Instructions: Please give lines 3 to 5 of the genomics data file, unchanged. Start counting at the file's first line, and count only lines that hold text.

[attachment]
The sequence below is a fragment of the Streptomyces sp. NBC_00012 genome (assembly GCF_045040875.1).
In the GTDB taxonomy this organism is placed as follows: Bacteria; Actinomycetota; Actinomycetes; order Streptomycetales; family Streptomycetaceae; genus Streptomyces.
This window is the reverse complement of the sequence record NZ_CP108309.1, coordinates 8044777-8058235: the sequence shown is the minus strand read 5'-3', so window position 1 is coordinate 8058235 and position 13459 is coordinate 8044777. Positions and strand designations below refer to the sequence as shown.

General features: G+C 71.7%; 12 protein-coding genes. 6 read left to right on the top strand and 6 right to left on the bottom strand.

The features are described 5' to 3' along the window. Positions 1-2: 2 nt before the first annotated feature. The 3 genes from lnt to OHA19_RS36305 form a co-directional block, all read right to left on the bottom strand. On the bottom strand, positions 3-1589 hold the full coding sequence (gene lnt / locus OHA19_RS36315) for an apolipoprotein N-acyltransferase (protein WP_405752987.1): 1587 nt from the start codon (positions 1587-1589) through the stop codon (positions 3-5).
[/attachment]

This window is the reverse complement of the sequence record NZ_CP108309.1, coordinates 8044777-8058235: the sequence shown is the minus strand read 5'-3', so window position 1 is coordinate 8058235 and position 13459 is coordinate 8044777. Positions and strand designations below refer to the sequence as shown.

General features: G+C 71.7%; 12 protein-coding genes. 6 read left to right on the top strand and 6 right to left on the bottom strand.

The features are described 5' to 3' along the window. Positions 1-2: 2 nt before the first annotated feature. The 3 genes from lnt to OHA19_RS36305 form a co-directional block, all read right to left on the bottom strand. On the bottom strand, positions 3-1589 hold the full coding sequence (gene lnt / locus OHA19_RS36315) for an apolipoprotein N-acyltransferase (protein WP_405752987.1): 1587 nt from the start codon (positions 1587-1589) through the stop codon (positions 3-5).